Guiding Conceptual Questions: Intertextuality
- How do texts adhere to and deviate from conventions associated with literary forms or text types?
- In what ways can comparison and interpretation be transformative?
The Hero with a Thousand Faces
Body of Work: Anti-ads
Paper 1 Text Type Focus: Hypertexts
Body of Work: No Man’s Land
Frank Turner released this concept album in 2019, telling the stories of various historical women such as Sister Rosetta Tharpe, (an America gospel singer) and Mata Hari, a World War One spy. It’s lyrically interesting in and of itself, but it’s attracted all sorts of bad press, and Turner himself is active in terms of responding on his website and through his accompanying podcast, Tales From No Man’s Land. The to-and-fro of review and response, album and podcast would create an interesting study in the area of Intertextuality, and either the album itself, Turner’s wider responses, or a combination of the two would constitute a body of work.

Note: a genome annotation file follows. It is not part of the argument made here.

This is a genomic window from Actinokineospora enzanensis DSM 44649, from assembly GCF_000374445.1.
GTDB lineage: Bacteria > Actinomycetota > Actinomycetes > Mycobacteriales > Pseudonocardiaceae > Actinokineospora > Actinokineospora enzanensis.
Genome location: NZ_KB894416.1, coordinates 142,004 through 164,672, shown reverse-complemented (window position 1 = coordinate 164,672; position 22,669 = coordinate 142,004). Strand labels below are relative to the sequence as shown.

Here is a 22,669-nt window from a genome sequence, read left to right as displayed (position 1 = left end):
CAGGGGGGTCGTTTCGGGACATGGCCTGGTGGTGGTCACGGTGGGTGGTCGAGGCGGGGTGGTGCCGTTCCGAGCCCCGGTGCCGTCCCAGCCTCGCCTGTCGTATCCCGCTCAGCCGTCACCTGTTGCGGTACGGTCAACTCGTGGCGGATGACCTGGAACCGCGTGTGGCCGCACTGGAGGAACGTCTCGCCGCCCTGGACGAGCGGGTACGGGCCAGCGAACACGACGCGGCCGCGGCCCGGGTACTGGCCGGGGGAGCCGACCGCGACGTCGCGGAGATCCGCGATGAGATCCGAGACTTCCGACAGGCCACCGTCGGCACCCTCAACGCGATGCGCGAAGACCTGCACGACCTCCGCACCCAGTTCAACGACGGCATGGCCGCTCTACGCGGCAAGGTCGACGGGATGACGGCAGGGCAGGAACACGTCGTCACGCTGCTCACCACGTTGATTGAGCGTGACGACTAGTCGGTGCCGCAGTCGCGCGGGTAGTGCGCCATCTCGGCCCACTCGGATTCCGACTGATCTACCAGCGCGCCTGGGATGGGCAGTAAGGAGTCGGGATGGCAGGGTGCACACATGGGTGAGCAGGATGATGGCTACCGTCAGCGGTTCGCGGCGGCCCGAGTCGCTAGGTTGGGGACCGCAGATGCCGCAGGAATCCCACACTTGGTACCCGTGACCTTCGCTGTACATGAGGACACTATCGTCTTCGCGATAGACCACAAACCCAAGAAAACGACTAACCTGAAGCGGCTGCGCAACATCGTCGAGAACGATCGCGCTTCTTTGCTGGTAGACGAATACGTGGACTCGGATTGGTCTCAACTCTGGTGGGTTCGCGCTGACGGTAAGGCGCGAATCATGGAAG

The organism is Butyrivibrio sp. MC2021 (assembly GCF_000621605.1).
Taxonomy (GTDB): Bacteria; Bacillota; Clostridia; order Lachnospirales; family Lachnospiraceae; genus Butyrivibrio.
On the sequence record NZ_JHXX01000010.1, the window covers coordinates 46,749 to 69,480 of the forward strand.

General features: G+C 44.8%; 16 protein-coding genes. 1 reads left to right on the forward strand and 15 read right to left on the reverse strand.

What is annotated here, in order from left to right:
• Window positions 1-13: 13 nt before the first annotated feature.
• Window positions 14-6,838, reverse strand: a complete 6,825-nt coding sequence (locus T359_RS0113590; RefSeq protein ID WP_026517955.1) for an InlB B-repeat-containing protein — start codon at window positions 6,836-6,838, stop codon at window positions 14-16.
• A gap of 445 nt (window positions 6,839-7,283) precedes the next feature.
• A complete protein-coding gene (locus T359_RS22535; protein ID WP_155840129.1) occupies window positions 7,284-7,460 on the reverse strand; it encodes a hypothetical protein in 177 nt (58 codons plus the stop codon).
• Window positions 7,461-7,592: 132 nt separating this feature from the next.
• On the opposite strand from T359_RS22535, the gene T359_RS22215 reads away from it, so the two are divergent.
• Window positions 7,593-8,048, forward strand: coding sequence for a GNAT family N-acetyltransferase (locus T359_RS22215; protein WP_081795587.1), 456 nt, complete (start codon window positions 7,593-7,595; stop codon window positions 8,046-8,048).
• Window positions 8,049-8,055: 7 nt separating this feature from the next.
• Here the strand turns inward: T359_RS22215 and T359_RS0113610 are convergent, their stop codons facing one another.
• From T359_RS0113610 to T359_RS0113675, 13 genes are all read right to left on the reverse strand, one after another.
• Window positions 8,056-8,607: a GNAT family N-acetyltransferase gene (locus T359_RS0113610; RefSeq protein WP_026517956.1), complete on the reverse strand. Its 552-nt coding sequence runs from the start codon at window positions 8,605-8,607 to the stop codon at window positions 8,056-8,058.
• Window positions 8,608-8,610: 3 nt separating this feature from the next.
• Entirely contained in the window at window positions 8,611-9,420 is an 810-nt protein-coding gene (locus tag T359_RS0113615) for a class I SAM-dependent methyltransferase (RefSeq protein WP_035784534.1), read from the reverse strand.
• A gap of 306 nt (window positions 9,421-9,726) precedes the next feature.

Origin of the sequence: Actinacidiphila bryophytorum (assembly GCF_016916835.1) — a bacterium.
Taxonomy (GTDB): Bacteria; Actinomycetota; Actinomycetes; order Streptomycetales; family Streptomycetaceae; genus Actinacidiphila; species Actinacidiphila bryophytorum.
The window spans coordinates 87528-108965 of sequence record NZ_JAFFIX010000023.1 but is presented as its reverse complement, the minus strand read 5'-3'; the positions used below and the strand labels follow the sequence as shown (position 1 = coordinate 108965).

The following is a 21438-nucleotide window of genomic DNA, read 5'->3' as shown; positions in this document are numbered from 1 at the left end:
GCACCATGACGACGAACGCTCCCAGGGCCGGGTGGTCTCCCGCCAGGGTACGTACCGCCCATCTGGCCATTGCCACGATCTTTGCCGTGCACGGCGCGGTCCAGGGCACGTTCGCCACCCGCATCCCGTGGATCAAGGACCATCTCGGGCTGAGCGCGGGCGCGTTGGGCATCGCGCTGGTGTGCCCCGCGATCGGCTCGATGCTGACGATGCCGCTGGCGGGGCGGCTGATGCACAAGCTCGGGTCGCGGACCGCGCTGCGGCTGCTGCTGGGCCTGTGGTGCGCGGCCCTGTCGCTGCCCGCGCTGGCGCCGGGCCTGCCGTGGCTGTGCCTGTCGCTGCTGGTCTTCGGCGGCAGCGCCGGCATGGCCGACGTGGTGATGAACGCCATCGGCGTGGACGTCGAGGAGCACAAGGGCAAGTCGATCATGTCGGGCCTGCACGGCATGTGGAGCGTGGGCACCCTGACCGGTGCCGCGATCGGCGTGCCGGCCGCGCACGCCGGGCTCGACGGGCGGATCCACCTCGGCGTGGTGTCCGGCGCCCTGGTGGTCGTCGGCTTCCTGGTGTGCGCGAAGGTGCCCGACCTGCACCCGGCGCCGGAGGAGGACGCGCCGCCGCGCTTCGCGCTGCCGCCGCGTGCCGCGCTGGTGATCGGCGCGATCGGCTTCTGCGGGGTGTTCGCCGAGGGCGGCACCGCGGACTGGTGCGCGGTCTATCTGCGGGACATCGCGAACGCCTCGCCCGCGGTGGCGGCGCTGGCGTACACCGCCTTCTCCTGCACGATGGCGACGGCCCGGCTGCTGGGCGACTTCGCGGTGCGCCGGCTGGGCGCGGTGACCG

Towards Assessment: Individual Oral
“Supported by an extract from one non-literary text and one from a literary work, students will offer a prepared response of 10 minutes, followed by 5 minutes of questions by the teacher, to the following prompt:
Examine the ways in which the global issue of your choice is presented through the content and form of two of the texts that you have studied. (40 marks)“IB Language and Literature Guide
An extract from No Man’s Land would be a perfect text to use in this oral exercise. The author of the work would be ‘Frank Turner’. It connects particularly well to the Global Issue of Culture, Identity and Community. Speak to your teacher about ideas for literary pairings before you start to plan your presentation. You could consider these examples, which pair the letter with literary texts which also present women’s stories:
- Angela Carter’s The Bloody Chamber (you could compare the voice of the narrator from the title story in this collection with that of one of the women from No Man’s Land. You might like to consider the authenticity of the voices as written by the two different authors.)
- Carol Ann Duffy’s The World’s Wife (you could compare a poem such as Thetis with one of the No Man’s Land tracks to consider what each text tells you about a woman’s experience in a man’s world).
- Shakespeare’s Merchant of Venice (you might be interested in comparing how Portia finds a way to exercise her power in Act 4, Scene 1, or how she describes her world in Act 1 Scene 2, with an extract from No Man’s Land.)